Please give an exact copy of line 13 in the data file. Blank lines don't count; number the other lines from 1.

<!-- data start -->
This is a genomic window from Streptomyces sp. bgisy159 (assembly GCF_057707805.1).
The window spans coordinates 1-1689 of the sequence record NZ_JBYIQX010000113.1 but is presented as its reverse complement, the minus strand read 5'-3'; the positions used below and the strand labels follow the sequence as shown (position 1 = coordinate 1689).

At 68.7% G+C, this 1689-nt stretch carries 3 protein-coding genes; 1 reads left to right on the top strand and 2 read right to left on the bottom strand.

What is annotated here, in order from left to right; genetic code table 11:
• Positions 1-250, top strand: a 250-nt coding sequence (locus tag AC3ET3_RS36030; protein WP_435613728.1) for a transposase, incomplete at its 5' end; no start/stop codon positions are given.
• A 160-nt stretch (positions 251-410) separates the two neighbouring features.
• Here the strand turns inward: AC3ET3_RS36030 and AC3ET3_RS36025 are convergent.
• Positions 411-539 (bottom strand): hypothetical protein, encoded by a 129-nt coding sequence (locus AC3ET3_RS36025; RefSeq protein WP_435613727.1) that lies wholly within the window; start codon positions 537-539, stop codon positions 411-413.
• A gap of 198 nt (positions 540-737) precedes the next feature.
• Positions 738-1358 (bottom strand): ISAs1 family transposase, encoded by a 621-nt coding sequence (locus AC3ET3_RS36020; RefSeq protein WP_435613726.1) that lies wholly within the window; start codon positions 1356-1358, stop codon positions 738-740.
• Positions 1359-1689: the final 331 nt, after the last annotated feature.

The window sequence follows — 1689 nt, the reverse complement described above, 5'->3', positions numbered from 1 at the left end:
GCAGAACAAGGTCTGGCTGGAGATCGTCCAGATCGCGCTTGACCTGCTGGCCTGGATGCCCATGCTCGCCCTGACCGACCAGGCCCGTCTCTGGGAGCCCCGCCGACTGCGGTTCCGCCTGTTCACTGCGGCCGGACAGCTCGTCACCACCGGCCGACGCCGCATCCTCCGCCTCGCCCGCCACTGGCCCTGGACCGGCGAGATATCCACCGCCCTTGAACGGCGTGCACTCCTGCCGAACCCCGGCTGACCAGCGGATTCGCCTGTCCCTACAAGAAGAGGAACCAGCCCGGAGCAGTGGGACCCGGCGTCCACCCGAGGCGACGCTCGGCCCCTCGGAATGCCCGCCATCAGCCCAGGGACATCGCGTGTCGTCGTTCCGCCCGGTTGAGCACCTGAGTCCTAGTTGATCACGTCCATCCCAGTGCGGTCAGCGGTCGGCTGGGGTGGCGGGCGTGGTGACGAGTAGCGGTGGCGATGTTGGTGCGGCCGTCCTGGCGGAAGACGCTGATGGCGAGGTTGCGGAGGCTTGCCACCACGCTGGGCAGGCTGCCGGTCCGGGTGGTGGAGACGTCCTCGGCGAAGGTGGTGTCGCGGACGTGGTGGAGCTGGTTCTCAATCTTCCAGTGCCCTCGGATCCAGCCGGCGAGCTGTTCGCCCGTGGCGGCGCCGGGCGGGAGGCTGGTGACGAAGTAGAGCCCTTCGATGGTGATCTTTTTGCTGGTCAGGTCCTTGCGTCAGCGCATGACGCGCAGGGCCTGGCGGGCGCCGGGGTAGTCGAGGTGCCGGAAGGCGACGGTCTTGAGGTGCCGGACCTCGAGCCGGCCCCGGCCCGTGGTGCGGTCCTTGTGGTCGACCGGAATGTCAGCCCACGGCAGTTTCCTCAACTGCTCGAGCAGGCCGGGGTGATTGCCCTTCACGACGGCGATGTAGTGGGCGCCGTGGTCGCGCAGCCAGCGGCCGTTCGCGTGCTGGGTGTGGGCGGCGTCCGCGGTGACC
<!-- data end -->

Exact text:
GCAGAACAAGGTCTGGCTGGAGATCGTCCAGATCGCGCTTGACCTGCTGGCCTGGATGCCCATGCTCGCCCTGACCGACCAGGCCCGTCTCTGGGAGCCCCGCCGACTGCGGTTCCGCCTGTTCACTGCGGCCGGACAGCTCGTCACCACCGGCCGACGCCGCATCCTCCGCCTCGCCCGCCACTGGCCCTGGACCGGCGAGATATCCACCGCCCTTGAACGGCGTGCACTCCTGCCGAACCCCGGCTGACCAGCGGATTCGCCTGTCCCTACAAGAAGAGGAACCAGCCCGGAGCAGTGGGACCCGGCGTCCACCCGAGGCGACGCTCGGCCCCTCGGAATGCCCGCCATCAGCCCAGGGACATCGCGTGTCGTCGTTCCGCCCGGTTGAGCACCTGAGTCCTAGTTGATCACGTCCATCCCAGTGCGGTCAGCGGTCGGCTGGGGTGGCGGGCGTGGTGACGAGTAGCGGTGGCGATGTTGGTGCGGCCGTCCTGGCGGAAGACGCTGATGGCGAGGTTGCGGAGGCTTGCCACCACGCTGGGCAGGCTGCCGGTCCGGGTGGTGGAGACGTCCTCGGCGAAGGTGGTGTCGCGGACGTGGTGGAGCTGGTTCTCAATCTTCCAGTGCCCTCGGATCCAGCCGGCGAGCTGTTCGCCCGTGGCGGCGCCGGGCGGGAGGCTGGTGACGAAGTAGAGCCCTTCGATGGTGATCTTTTTGCTGGTCAGGTCCTTGCGTCAGCGCATGACGCGCAGGGCCTGGCGGGCGCCGGGGTAGTCGAGGTGCCGGAAGGCGACGGTCTTGAGGTGCCGGACCTCGAGCCGGCCCCGGCCCGTGGTGCGGTCCTTGTGGTCGACCGGAATGTCAGCCCACGGCAGTTTCCTCAACTGCTCGAGCAGGCCGGGGTGATTGCCCTTCACGACGGCGATGTAGTGGGCGCCGTGGTCGCGCAGCCAGCGGCCGTTCGCGTGCTGGGTGTGGGCGGCGTCCGCGGTGACC